It’s a good piece of writing. American playwright Mark St Germain is quick with his wit and wisdom and keeps the flow of the ideas fast while giving time to digest. And with this premise, director Swerdlow could have over-exerted his actors to keep them from turning into talking heads. Wisely he didn’t and with actors of this stature, that was the right choice. They have a good text to work with and ideas that are both challenging and engaging, and the actors have a great time sparring with each other.

It’s gloves off and may the best man win. But this is a civilised clash of great minds happy to have some fun while running through their own beliefs and testing them against the best.

Freud and CS Lewis tackle Religion – and more – on stage at Theatre on the Square

Graham Hopkins, Alan Swerdlow and Antony Coleman


Diane de Beer

Throw the names of actors Graham Hopkins and Antony Coleman into a hat and I pay attention.

There are also the play (Freud’s Last Session) and the director, Alan Swerdlow, that add weight. There’s no way the description “cerebral play with warmth” does this project justice though, it is one of those seasons you will have to take a chance on.

At worst you will have the acting talents of these two extraordinary actors – each in their own right. They have in fact never worked together on stage, only in TV’s Scandal, and Coleman remembers that they were fighting a court case in that particular session while Hopkins recalls the reams and reams of dialogue he had to memorise. “I had to devise a special method of pictograms to get it all down,” he says.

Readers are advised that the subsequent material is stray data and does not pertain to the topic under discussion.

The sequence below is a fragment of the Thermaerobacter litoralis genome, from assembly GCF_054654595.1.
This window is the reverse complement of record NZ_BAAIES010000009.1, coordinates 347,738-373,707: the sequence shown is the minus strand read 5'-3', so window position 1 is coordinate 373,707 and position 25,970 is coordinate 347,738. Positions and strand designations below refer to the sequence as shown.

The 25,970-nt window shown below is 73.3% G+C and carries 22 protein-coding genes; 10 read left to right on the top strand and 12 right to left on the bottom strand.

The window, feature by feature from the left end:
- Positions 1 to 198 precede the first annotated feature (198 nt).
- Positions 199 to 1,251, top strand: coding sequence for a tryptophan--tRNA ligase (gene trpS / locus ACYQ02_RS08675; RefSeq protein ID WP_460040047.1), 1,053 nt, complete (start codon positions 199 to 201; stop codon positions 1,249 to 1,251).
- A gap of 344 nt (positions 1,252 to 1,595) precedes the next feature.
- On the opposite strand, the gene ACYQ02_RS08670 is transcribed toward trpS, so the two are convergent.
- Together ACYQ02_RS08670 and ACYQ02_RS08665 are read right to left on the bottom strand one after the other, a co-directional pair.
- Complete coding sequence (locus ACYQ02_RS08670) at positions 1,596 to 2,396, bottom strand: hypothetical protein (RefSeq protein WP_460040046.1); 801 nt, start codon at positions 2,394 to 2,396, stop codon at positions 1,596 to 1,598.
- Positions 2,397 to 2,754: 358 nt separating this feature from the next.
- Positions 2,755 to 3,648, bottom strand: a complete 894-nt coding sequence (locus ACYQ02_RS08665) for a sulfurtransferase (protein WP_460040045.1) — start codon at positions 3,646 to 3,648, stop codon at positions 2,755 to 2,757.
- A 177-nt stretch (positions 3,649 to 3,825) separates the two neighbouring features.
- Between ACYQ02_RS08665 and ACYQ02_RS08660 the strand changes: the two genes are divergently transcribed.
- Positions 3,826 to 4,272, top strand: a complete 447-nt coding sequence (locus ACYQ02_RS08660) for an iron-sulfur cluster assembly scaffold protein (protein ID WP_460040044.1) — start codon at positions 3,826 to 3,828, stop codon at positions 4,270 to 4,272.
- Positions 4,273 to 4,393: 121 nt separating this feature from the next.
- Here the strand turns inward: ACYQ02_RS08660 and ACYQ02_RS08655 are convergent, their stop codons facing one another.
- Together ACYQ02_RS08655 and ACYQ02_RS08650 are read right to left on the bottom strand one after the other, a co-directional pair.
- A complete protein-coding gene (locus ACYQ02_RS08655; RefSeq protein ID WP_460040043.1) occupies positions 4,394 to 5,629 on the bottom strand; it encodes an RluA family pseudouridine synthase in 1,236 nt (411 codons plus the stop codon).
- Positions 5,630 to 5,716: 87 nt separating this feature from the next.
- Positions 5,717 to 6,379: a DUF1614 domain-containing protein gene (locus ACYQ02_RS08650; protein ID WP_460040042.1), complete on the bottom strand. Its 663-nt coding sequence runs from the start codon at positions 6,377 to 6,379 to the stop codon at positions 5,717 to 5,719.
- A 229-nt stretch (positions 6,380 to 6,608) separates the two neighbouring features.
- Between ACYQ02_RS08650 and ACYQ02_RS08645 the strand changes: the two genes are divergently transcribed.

Freud’s Last Session which opens on Tuesday (August 22) at the Auto and General Theatre on the Square in Sandton, running until September 14, was imagined by Marc St Germain following the premise of a meeting between  legendary psychotherapist Dr. Sigmund Freud (Hopkins)  and the rising Oxford don C.S. Lewis (Coleman). He tellingly sets this particular tête–à–tête in London on the eve of World War 2.

The one is famous for his views on sex, the other for his religious beliefs (and the Narnia books, some of his life story captured in the play/film Shadowlands), and this will be much more than talking heads – and with these three artists involved, you’d better believe it.

As these two opinionated men argue about the existence of God, whether the belief in God is merely a childish fantasy, or a crucial element of leading a meaningful life, the BBC keeps interrupting with the latest bulletins on the impending war.